Workers in industries with the greatest death rates from COVID also reported the lowest rates of unemployment insurance utilization.
Immigrants accounted for approximately 60% of coronavirus-related deaths in the industry in California, with the highest pandemic-related death rate.
Immigrants accounted for the bulk of deaths in agricultural (83%), landscaping (81%), food processing (69%), restaurants and food services (53%), and building services (52%).
Undocumented employees in these areas were particularly susceptible since they lacked an alternative source of income in the case of job loss. Although they are not eligible for benefits, they contribute to the unemployment insurance system.
“Without a safety net benefit system, many illegal employees frequently felt compelled to continue working — often in hazardous situations that posed substantial hazards to their own and others’ health — to pay financial obligations,” researchers said.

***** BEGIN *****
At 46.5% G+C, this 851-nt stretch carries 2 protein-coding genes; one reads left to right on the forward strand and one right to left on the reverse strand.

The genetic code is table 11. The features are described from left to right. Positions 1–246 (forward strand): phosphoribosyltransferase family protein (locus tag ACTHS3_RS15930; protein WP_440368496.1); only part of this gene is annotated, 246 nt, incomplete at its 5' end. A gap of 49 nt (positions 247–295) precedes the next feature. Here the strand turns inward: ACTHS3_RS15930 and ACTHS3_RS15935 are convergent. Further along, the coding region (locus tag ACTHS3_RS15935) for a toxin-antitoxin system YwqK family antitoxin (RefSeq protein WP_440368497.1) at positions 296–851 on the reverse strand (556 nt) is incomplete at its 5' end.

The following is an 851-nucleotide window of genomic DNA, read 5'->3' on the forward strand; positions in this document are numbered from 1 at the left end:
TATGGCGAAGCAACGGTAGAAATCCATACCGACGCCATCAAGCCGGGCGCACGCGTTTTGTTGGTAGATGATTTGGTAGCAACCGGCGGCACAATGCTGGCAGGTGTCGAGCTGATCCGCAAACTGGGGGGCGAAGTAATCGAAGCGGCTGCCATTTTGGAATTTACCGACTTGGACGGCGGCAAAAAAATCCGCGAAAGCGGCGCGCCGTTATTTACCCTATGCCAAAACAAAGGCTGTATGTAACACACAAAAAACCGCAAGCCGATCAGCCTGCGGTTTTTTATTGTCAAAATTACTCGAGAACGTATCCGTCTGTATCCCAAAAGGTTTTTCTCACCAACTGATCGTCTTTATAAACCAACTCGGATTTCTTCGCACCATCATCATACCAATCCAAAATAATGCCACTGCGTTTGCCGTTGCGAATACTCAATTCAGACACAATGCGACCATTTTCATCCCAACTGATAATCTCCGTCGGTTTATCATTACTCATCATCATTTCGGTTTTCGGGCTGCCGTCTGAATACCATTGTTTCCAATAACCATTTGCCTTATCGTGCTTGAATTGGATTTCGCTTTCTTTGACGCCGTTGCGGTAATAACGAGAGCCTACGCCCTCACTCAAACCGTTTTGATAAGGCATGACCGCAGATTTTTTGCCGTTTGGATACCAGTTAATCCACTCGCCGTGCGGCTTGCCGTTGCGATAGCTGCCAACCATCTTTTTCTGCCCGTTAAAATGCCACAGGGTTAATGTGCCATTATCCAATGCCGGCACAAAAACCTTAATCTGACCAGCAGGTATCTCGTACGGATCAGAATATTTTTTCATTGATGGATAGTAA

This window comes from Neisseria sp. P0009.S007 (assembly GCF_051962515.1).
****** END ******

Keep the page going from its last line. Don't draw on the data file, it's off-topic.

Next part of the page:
Immigrants accounted for the lion’s share of pandemic-related mortality in California’s most dangerous industries.
Unemployment benefits could have averted some of these fatalities. “When employees lack access to unemployment benefits, they become more vulnerable,” said Edward Flores, a sociology professor, and researcher at UC Merced’s Community and Labor Center.
On the other hand, researchers discovered that employees in industries with low levels of in-person labor and a high prevalence of unemployment did not see as dramatic increases in pandemic-related death.
The researchers found that “economic assistance is a critical instrument for protecting the health and well-being of employees and their families during times of public health crisis.”
California assisted during the epidemic. Undocumented employees may receive up to $1,700 in state money, including a $500 COVID-19 Disaster Relief pre-paid card and $1,200 from the Golden State Stimulus Fund.